Respondent.             )         Complaint Nos. 88-53

                             )         and 88-100

_____________________________)         (Consolidated)








This matter was initiated by the filing of a complaint alleging that the Respondent, Louise Blackburn, violated the Code of Ethics for Public Officers and Employees.  Following a preliminary investigation, the Commission on Ethics found probable cause and ordered a public hearing on the issue of whether the Respondent, while serving as County Commissioner for Gadsden County, violated Section 112.313(6), Florida Statutes, by using county employees and equipment to write and type an article which was used as a campaign advertisement.


 A public hearing was held on Friday, May 26, 1989 in the City of Quincy, Florida, before the undersigned member of the Commission on Ethics, who served as Hearing Officer for the Commission.  Craig B. Willis, Assistant Attorney General, appeared as Advocate for the Commission, and Hal Richmond, Esquire, appeared on behalf of the Respondent.


At the hearing the Advocate called the following witnesses:  Louise Blackburn, Charles LaCroix, Caroline Wise, and E. W. Lee. Advocate's Exhibits 1 and 2 were received into evidence.  The Respondent called Don Vickers and made herself available for questioning by the Hearing Officer.  No exhibits were proffered by the Respondent.  By agreement, the parties did not submit proposed findings of fact and conclusions of law. 


References to the transcript of the hearing are denoted by the letter "T", and references to the Advocate's exhibits are denoted by "AE", followed by the applicable exhibit or page number. 




From the evidence presented at the hearing, the undersigned Hearing Officer finds as follows:


1.  The Respondent, Louise Blackburn, served as a member of the Gadsden County Board of County Commissioners at all times material to this complaint.  T 14; 16-18.


2.  During the time Respondent was on the County Commission, a dispute arose between the Commission and the citizens of the County concerning the need for mandatory garbage pickup.  T 14-16; 25; 27.


3.  In the past, many citizens had taken their garbage to centrally located disposal sites, which had become eyesores.  T 26.  Also, many citizens had merely dumped garbage at unauthorized locations in the County.  T 75.


4.  In response to this problem, the County Commission adopted an ordinance requiring each county resident to subscribe to and pay for mandatory garbage pickup.  T 15; 25-26.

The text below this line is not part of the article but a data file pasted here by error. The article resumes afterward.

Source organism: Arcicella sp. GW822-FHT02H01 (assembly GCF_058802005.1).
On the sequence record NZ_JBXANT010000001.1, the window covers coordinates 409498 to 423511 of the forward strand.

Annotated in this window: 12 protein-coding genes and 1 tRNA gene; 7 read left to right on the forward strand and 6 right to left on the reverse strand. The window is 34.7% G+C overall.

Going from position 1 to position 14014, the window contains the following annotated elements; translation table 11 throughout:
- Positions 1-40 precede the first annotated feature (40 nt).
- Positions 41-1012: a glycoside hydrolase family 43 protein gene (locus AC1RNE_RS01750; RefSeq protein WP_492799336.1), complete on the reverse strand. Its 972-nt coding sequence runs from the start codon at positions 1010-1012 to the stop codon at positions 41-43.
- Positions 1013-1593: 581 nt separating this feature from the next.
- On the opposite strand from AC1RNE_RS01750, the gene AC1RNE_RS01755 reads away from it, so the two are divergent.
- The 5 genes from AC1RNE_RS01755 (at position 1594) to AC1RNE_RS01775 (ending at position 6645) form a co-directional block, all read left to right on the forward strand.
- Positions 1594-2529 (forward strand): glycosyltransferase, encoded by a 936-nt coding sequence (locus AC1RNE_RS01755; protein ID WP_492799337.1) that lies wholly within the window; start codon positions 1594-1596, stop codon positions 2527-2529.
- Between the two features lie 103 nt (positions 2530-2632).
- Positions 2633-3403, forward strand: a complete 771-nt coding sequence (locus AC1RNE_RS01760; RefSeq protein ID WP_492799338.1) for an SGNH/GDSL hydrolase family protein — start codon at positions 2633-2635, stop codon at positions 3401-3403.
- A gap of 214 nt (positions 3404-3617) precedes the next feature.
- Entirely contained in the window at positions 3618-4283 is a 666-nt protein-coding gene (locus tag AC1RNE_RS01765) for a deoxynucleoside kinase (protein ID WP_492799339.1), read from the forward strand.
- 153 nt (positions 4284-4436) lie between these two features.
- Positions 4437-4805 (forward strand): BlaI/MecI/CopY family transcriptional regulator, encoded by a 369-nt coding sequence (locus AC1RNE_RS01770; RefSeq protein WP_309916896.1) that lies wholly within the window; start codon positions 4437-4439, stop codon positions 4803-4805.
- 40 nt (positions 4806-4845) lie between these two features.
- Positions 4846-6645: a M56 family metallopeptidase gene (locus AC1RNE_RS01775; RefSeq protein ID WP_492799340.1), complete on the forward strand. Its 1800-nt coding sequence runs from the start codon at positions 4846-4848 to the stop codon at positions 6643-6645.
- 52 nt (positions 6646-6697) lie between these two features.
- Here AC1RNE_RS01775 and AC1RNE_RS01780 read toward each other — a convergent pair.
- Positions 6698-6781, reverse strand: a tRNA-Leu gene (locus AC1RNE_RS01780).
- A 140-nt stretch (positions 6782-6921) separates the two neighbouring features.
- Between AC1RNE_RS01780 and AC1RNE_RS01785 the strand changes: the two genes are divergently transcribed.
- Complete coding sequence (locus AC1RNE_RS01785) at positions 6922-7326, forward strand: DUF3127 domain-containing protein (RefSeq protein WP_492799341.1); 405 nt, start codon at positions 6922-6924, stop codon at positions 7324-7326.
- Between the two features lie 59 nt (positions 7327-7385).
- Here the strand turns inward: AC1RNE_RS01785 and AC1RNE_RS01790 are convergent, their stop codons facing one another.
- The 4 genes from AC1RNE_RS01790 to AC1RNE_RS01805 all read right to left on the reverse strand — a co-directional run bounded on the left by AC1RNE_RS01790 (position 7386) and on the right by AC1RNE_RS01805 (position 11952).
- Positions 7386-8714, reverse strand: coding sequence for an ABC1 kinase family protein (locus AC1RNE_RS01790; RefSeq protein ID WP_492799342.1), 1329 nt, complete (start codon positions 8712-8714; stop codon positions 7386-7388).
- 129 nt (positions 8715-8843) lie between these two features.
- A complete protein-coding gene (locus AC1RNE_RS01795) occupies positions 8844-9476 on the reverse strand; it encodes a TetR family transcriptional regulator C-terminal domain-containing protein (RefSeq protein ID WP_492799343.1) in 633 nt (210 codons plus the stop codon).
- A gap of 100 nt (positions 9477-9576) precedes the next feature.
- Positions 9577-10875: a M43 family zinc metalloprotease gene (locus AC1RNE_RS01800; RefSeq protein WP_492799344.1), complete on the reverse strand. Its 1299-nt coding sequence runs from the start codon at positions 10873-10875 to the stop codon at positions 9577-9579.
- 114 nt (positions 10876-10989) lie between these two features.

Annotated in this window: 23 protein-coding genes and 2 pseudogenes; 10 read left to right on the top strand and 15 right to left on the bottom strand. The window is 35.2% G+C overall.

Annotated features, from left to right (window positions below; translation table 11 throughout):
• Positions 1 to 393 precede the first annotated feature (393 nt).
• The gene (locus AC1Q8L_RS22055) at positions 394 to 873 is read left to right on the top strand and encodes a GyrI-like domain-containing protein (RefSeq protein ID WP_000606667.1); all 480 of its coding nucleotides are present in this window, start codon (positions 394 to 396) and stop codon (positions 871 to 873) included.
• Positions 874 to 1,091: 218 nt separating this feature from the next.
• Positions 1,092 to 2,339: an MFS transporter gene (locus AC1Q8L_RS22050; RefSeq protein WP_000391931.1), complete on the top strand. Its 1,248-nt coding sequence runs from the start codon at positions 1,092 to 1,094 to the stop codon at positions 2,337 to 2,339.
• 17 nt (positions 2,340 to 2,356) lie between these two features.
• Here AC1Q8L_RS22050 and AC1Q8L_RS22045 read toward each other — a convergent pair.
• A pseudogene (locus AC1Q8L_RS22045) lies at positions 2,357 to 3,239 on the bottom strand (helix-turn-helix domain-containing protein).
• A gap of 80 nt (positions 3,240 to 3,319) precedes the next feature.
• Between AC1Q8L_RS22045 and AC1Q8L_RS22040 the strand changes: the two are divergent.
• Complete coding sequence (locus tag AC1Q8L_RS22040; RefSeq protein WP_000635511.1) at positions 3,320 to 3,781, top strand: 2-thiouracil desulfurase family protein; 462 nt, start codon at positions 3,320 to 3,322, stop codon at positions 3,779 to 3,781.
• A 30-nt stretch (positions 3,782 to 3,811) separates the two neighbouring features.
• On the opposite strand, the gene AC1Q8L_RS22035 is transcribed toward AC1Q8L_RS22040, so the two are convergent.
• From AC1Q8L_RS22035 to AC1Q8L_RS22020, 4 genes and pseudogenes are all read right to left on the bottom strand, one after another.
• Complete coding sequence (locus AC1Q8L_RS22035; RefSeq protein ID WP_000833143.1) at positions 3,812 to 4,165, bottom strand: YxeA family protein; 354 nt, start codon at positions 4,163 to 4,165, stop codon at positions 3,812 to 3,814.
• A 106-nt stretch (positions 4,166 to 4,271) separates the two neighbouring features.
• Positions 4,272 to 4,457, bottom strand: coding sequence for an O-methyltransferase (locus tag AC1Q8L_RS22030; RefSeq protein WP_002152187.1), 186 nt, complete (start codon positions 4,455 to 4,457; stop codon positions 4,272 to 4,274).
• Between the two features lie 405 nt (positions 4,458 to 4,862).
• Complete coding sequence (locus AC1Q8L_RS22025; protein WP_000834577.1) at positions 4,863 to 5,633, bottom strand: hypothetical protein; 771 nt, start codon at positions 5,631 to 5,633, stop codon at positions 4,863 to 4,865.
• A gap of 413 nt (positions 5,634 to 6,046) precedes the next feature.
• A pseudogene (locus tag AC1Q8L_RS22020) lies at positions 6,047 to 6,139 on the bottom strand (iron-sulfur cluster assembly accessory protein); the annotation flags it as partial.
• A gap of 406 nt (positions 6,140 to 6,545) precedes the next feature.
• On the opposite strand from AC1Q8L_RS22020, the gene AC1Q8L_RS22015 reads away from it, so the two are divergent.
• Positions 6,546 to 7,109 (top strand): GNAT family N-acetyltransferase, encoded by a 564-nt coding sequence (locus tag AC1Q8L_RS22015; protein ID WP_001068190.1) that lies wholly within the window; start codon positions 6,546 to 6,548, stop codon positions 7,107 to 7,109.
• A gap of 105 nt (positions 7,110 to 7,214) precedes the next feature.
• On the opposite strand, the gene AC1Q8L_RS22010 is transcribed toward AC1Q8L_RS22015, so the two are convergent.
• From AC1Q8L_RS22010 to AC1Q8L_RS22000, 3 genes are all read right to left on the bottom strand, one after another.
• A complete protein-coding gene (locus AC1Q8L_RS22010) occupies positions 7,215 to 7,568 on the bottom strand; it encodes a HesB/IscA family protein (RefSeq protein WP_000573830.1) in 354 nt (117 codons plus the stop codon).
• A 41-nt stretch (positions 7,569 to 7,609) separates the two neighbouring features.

5.  This ordinance was a highly volatile issue in that some citizens strongly disagreed with the Respondent's support of the ordinance.  T 16; 25.  Against this background, the Respondent faced a reelection contest in which the garbage ordinance was a major issue.  T 14-17.


6.  During the campaign, the Respondent went for assistance to George LaCroix.  T 16-18.  Mr. LaCroix was the Director of Planning and Zoning for the County.  T 18; 20.  While in his office, the Respondent asked him to prepare a document for her use.  T 17; 27.


7.  The request was made to Mr. LaCroix during his working hours and within the scope of his job duties with the County.  He understood the request to be an official request from a County Commissioner, with which he complied.  T 26-29.


8.  The nature of the document and its intended use were in dispute.  Respondent contended that the document she asked LaCroix to prepare was merely to provide her with information which she could use, as a County Commissioner, to respond to questions about the garbage issue.  T-22.  She also appeared to contend that the article in the newspaper was an attempt to keep the public informed about a particular issue, rather than a campaign advertisement. T 32-33.

9.  With respect to the article's intended use, the Respondent admitted that subsequent to her original request for the information, she went back to Mr. LaCroix and asked that he complete the article because the deadline for advertisements for the paper was approaching and she wanted to put it in the paper.  T 76-78.  The Respondent also admitted that she made political speeches using the material, and then used it in the newspaper  advertisement.  T 71-72.


10. In reference to the article's nature, the Respondent sought to liken her request to Mr. LaCroix to the request of a public official or a member of the public who seeks information from a public agency about a matter of public concern.  Since the information in the article was public, she argues, she did not receive anything that any member of the public could not receive upon a similar request.  T 40-41.